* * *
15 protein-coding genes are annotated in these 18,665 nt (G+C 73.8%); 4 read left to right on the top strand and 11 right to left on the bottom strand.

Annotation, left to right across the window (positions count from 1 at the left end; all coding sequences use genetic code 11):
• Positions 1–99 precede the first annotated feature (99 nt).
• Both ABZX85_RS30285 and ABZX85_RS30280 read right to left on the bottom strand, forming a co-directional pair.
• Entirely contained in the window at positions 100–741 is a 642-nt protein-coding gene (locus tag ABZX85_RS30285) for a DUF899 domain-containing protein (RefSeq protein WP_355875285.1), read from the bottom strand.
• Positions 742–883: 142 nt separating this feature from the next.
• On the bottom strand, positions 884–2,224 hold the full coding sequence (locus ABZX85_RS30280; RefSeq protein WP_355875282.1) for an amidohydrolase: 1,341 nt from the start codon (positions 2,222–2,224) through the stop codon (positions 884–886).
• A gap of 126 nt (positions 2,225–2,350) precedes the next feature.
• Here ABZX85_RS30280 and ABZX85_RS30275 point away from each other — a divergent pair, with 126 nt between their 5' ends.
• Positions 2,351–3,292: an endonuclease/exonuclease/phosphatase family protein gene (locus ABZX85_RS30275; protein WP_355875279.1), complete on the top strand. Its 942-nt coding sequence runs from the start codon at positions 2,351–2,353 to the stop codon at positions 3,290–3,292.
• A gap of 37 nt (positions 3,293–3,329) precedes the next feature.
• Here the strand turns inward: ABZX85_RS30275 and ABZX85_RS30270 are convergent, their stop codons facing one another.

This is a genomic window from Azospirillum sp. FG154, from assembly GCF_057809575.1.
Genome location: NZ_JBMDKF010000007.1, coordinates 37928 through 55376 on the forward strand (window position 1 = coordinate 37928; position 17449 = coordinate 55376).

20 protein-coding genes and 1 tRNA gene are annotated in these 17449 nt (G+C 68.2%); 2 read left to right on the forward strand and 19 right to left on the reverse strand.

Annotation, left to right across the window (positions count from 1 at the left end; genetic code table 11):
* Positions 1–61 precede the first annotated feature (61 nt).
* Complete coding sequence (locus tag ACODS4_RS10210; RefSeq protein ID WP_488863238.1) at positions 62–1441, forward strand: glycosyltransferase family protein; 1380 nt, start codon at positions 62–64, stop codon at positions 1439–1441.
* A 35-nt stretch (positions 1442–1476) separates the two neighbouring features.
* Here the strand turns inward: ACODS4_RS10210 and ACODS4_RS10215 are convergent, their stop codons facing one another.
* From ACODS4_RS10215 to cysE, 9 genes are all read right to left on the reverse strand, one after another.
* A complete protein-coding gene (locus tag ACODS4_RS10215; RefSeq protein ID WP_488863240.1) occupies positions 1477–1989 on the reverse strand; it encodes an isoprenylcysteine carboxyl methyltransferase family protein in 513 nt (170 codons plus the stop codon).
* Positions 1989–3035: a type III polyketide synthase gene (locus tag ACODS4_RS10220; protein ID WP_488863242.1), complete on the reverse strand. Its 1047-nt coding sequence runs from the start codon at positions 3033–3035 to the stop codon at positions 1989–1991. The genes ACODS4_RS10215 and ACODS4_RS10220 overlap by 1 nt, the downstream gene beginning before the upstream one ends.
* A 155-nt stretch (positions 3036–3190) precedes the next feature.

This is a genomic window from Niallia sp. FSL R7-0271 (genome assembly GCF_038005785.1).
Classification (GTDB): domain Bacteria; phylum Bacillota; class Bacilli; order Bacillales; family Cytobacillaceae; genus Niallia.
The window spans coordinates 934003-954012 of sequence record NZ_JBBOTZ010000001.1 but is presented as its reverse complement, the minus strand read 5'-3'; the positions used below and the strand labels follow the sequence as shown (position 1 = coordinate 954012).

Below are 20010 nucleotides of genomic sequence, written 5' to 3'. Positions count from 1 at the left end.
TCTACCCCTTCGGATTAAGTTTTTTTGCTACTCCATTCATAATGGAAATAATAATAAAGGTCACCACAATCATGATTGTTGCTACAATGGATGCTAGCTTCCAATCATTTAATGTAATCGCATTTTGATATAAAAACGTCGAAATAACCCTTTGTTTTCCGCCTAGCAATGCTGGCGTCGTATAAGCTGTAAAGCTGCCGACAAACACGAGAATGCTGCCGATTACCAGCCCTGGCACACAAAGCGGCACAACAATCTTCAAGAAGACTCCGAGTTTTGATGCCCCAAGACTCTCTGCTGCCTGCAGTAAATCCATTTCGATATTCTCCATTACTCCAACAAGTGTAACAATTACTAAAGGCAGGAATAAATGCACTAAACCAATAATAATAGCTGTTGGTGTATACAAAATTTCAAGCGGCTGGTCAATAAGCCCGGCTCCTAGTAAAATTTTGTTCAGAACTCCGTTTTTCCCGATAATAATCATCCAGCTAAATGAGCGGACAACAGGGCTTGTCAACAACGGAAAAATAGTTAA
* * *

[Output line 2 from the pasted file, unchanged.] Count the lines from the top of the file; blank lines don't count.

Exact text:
Annotation, left to right across the window (positions count from 1 at the left end; all coding sequences use genetic code 11):